After the Nashville school shooting, America must do more than grieve. It must act

Chicago Tribune editorial board (TNS)

Again, America grieves. Monday morning, an assailant wielding two assault-style weapons and a pistol gunned down three students, all age 9, and three adults at a small private Christian school in Nashville, Tennessee. It was the eighth mass killing at an American K-12 school since 2006, according to The Associated Press, and the 130th mass shooting in the country this year.

If Americans are growing numb to the horrific regularity of mass shootings at schools, they shouldn’t. No one with any sense of humanity should allow themselves to brand shootings at schools as simply the world we live in or the sad reality today.

The attack at the Covenant School should do much more than evoke grief and empathy. It should shake Americans into action.

In this screen grab from surveillance video tweeted by the Metropolitan Nashville Police Department, Audrey Elizabeth Hale points an assault-style weapon inside The Covenant School in Nashville, Tenn., Monday, March 27, 2023. (Metropolitan Nashville Police Department/TNS)

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There’s still much to learn about the shooter. Audrey Elizabeth Hale, 28 and transgender, once attended Covenant and may have, as Metropolitan Nashville police Chief John Drake told reporters, harbored “some resentment for having to go to that school.” Still unknown is whether Hale had exhibited any behavior to warrant scrutiny that could have helped prevent the attack, though there are reports that the Hale was under doctor care for an emotional disorder.

But one thing police say they do know: Hale legally obtained two of the firearms brought to the school. That’s where everyday Americans come in.

It is past time for any citizen to countenance voting for a lawmaker, whether at the state or federal level, who refuses to support a ban on assault-style rifles. Such a ban isn’t an end-all solution. But it would take off the streets a weapon that has become synonymous with America’s mass shootings epidemic.

Assault-style rifles are built for mass killing. An AR-15 bullet wields three times more speed and energy than a round from a handgun. Together with high-capacity magazines, assault-style rifles serve the sole purpose of inflicting mass carnage.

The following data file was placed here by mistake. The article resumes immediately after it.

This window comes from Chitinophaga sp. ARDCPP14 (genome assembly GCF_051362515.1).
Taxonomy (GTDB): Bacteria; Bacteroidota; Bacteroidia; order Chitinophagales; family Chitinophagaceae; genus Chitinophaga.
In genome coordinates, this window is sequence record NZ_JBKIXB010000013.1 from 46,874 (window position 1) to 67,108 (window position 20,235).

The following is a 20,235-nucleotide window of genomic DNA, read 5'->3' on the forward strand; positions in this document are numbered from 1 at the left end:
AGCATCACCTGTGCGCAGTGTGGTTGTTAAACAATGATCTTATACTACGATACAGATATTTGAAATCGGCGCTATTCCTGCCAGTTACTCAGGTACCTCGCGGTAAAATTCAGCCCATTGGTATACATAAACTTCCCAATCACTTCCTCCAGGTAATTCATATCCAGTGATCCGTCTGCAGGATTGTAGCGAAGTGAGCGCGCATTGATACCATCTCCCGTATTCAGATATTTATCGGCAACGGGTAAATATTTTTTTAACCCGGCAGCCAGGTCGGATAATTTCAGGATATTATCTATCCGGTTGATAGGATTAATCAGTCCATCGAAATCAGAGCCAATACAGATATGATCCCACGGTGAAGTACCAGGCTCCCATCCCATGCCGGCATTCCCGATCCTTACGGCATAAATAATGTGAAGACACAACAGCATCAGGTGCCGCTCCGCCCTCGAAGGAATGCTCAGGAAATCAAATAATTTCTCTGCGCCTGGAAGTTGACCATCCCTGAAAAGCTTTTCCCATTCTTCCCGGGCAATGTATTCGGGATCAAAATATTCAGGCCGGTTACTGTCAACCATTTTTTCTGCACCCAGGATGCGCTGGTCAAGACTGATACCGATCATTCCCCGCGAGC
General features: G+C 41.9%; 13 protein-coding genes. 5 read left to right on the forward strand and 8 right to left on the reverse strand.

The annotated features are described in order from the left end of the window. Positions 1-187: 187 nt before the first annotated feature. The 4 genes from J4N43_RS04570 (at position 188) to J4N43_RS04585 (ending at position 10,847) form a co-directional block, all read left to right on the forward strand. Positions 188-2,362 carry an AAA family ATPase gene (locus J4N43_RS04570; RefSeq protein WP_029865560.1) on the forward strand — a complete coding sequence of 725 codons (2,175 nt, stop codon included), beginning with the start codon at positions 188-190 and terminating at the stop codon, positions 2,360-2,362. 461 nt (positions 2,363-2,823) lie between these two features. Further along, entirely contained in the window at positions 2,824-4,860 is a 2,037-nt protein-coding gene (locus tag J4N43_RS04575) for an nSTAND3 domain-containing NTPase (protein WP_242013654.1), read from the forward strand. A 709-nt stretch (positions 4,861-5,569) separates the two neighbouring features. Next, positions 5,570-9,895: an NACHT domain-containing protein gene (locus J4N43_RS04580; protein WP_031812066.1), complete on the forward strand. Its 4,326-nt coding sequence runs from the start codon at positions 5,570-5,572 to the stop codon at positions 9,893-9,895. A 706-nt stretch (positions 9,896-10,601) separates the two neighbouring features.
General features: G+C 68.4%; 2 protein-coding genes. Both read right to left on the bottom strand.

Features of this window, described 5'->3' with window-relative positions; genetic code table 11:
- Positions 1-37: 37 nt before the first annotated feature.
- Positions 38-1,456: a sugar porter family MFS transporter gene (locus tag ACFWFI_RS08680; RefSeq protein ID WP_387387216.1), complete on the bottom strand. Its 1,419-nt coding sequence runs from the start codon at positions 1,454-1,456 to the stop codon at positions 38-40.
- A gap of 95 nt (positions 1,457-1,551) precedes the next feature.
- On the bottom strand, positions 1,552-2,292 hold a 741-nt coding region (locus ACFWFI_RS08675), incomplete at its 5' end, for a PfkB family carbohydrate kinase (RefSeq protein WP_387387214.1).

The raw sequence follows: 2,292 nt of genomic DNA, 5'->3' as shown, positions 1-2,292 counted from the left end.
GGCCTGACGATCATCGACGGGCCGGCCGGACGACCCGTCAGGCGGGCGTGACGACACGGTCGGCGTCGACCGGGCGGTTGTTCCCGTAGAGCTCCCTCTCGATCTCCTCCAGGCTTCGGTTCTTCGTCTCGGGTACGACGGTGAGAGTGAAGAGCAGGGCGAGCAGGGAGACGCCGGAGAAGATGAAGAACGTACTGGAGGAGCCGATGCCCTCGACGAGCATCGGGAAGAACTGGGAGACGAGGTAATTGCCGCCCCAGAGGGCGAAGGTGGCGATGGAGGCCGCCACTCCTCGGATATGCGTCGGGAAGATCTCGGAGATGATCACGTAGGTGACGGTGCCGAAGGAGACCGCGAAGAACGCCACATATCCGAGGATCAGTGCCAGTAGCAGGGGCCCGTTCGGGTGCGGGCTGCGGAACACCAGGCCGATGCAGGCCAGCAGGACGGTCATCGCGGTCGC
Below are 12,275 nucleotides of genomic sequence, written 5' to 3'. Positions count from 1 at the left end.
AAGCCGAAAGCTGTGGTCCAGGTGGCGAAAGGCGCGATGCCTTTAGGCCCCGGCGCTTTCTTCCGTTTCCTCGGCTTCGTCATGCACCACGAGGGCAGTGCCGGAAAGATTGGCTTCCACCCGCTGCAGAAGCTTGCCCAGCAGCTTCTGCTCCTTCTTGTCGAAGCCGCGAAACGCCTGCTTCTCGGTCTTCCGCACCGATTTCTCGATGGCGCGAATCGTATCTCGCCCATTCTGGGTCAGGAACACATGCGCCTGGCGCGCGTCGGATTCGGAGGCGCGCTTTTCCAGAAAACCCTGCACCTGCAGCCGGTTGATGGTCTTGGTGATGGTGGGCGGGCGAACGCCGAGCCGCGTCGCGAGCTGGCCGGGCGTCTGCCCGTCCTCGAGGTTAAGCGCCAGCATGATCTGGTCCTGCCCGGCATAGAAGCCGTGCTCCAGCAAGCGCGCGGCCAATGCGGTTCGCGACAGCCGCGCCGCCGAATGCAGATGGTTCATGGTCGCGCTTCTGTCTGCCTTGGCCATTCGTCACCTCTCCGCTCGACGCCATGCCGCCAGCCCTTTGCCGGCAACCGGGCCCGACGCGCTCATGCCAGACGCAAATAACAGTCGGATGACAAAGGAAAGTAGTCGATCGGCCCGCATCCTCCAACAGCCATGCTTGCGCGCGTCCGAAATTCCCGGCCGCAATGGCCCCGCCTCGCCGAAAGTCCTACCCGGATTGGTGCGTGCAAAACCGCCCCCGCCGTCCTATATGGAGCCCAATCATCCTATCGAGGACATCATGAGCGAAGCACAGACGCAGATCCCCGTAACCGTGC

We have written many times about the scripted argument Republican legislators make after every mass shooting: It’s not the gun, it’s all about the person brandishing it. And, yes, clearly guns do not fire themselves.

But how many mass shootings, how much bloodshed at schools, will it take for Americans to realize this crisis should be tackled solely with a nonpartisan approach? After the Sept. 11 attacks, Americans collectively rallied against the threat of terrorism. The scourge of mass shootings shouldn’t be treated any differently.

We know that America has been here before, many times. The 2012 massacre of 20 students and six adults at Sandy Hook Elementary School in Newtown, Connecticut, horrified the nation — and Congress’ response was far from robust enough. After 17 students and teachers were gunned down at Marjory Stoneman Douglas High School in Parkland, Florida, in 2018, surviving students spoke out for stricter gun laws and inspired thousands of high school students across the country to back their cause with protests. More school shootings followed.

Will Covenant mark a tipping point? It should. But only if Americans do more than just grieve.

— From the Chicago Tribune editorial board (TNS).